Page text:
But I think it shows that Gerrard can be equally as effective as Spearing, in defensive duties.
At the end of the day, Gerrard will roam more than Spearing (or another midfielder would). And why shouldn’t he? He has shown over the years, he has the ability to win us games, with a moment of brilliance. Time will tell if he can do a permanent role deeper in the midfield, but I think based on these figures, he certainly can.
Gerrard is still (and will continue to be) one of the first names on the team sheet, and even though he will be 31 at the start of next season, he will continue to play a part in shaping our future. And maybe, just maybe, he can complete his set of medals. Lets hope so.
Lucas Leiva (Age 24)
If you haven’t done so already, then I would recommend reading an article I did on Lucas a little while back. It is called “Lucas – He doesn’t pass it forwards, does he?”
In that piece, I discuss in depth, the role of Lucas. And how he isn’t just a guy who passes it sideways. And even when he does, there is a purpose behind it.
But, I will still write a piece on him here. Simply because, Lucas has grown so much as a player this season, and has become a vital cog in our midfield.
His role in theory, sounds very simple. He keeps the ball, and when we are not in possession, he wins it back. This is clearly demonstrated in his statistics this season. His ball retention has been excellent. His pass completion is 83% for the season to date, which against other “top passers” is only bettered by Essien (87%). He also only gives away possession (when in control of the ball, and not a misplaced pass), less than twice per game. This is when he has a poor control, or, is caught on the ball. Again, it demonstrates how he moves the ball quickly, before he gets tackled, and when he does move it, he finds his target more often than not.
He has touched the ball more than any other Liverpool player this season. 2160 touches. And his touch/minute ratio is only bettered by one first team regular, Gerrard (a player who you would expect it to be high). More touches/minute than Mereiles, Kuyt, and Suarez. Players who are involved at the so called “business” end of the pitch.
So, when he has the ball, he rarely gives it away, and he touches it more than most. This is something that should not be underestimated, especially in our new “pass and move” possession style game.
As I also touched on earlier, his tackling and defensive duties, is where he is so important. He averages more than 5 tackles per game, a 152 in total this season, winning an excellent 63% of them. His closest rival, David Vaughan of Blackpool, has had 125. It just shows the great work that Lucas does in winning the ball back. He also does a lot of this work on his own. Lucas is involved in nearly 1 in 5 tackles that one of our players has made this season (19% to be exact). For the record,Vaughan, who plays for Blackpool of course, is involved in 18% of his teams tackles.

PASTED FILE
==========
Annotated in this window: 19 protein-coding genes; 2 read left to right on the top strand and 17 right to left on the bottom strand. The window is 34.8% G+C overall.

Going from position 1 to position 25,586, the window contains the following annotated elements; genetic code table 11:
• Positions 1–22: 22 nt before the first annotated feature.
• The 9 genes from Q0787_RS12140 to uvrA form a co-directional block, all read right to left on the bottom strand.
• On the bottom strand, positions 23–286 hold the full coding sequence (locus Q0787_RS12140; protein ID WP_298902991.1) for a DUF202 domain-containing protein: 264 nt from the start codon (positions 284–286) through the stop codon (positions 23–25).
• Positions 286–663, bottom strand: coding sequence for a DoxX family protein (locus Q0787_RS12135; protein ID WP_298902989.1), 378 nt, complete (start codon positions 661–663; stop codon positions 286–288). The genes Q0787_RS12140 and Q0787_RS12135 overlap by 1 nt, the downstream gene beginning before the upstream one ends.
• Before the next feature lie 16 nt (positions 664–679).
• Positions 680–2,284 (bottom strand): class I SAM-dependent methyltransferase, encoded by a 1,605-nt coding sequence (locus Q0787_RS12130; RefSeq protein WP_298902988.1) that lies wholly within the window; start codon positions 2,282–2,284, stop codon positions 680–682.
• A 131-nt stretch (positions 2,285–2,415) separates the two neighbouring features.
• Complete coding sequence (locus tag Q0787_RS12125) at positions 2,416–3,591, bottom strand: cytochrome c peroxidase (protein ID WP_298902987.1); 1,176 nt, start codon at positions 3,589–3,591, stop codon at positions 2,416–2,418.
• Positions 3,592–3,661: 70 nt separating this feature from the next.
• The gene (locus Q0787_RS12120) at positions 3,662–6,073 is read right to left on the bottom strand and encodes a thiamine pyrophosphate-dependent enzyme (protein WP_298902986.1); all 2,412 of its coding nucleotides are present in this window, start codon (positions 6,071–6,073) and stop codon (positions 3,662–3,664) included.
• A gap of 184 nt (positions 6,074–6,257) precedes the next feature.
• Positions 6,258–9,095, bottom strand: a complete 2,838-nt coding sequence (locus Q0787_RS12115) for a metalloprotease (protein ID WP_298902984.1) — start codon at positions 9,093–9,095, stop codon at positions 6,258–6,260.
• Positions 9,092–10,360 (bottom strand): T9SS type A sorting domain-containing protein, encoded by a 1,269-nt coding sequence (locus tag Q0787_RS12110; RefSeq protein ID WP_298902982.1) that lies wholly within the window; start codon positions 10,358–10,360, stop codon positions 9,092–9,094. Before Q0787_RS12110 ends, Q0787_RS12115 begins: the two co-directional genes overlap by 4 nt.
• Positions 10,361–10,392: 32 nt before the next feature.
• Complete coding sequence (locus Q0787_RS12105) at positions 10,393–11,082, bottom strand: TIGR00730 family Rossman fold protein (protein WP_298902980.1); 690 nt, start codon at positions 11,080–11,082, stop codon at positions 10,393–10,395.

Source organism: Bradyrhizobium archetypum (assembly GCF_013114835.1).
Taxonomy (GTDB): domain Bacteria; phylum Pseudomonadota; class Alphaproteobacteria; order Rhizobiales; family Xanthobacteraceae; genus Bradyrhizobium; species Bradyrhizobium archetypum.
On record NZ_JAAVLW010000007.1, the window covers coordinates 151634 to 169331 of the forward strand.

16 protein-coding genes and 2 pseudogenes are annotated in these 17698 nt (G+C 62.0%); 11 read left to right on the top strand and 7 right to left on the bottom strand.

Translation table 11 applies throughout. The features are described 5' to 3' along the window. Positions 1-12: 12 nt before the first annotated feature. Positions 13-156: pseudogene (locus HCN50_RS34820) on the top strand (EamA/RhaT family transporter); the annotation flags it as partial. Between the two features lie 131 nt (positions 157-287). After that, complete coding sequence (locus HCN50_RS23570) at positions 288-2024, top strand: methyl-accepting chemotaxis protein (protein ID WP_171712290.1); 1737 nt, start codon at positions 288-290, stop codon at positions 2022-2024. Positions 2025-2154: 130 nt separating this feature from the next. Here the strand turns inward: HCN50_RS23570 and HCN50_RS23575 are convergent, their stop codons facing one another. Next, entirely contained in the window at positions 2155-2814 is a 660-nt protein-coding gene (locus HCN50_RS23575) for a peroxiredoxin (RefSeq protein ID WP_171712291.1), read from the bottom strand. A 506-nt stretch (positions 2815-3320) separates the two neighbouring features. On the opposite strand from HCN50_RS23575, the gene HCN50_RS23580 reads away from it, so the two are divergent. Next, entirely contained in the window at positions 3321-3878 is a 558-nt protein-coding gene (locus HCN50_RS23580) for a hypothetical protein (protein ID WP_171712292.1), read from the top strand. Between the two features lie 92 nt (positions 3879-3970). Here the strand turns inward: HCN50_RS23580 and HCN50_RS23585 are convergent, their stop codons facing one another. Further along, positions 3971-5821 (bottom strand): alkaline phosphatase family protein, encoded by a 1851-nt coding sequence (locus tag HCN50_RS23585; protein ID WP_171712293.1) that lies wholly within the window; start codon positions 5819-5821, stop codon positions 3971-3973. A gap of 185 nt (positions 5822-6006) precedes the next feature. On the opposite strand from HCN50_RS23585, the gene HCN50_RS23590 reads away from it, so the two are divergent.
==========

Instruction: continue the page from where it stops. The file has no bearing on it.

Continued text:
To look at his collective role in the team, then it is no better demonstrated, than against Chelsea Away earlier this season. A couple of chalkboards below.
His pass completion was 89%, outstanding. He gave the ball away just 5 times from a poor pass. The bottom chalkboard, shows his tackles and duels. (Now for those that don’t know, Guardian Chalkboards and Opta have different definitions for tackles/duels, and Guardian often couple them together). The Chalkboard shows where some of these tackles and duels happened but his AnfieldIndex Opta stats says:
– Tackles – Won 4 out of 7 (57%)
– Possession Duels – Won 10 out of 18 (56%)
– Interceptions – 5
A pretty good show, against one of the best teams in the league, and away from home too.
Finally, from this Chelsea game, Lucas was involved in the winning goal. You probably wont remember how, as he didn’t assist it. He didn’t cross the ball. He was no where near the ball when it went in. So what did he do?
The “simple pass” that he so often plays, set up our attack. Kelly then bombed down the wing, who passed it onto Gerrard. It was Gerrard’s cross then who found Mereiles, and he scored the vital winning goal. (The goal can be viewed here on Youtube – be quick though, as the Lucas pass is in the first few seconds).
If you are reading this now, and still don’t get why people rave about Lucas, then you are now beyond help. He wont win a game with a goal (like Gerrard can), or a killer pass/cross (like Mereiles can, more on this later). But all his work, allows those two (and others) to do what they do.
With Lucas winning the ball back, he can play the so called simple ball, and give it to the more creative and “flair” players to win the game. This is why I feel he can form a solid partnership with Gerrard in the future, and I am sure the work Lucas does, can allow us as a team, to progress forward.
Raul Mereiles (Age 28)
Raul Mereiles is one of the few things that our former manager, Hodgson got right (although there is some debate who “found” him, i.e one of our scouts). But things like Hodgson coming out and saying “I am not sure of his best position” makes you think, maybe he didn’t know all about Raul’s qualities.
Raul is a talented footballer first and foremost. He can pass, move, shoot, cross, and create. All basic skills that a top quality midfielder needs. The thing with Mereiles is, is his specialty. His speciality is that he doesn’t really have one. He is our top goal scoring central midfield player this season with 5 goals. He is our top assisting central midfielder with 5 assists. He has created 54 chances for others (27 from open play, 27 from set pieces). Even his tackling, often seen where he can “pull out” of a challenge, isn’t so bad. 69% tackles won (better percentage than Lucas), and 56% possession duels won (again, better than Lucas). He has less of them, for sure, but he does win his more than fair share of them.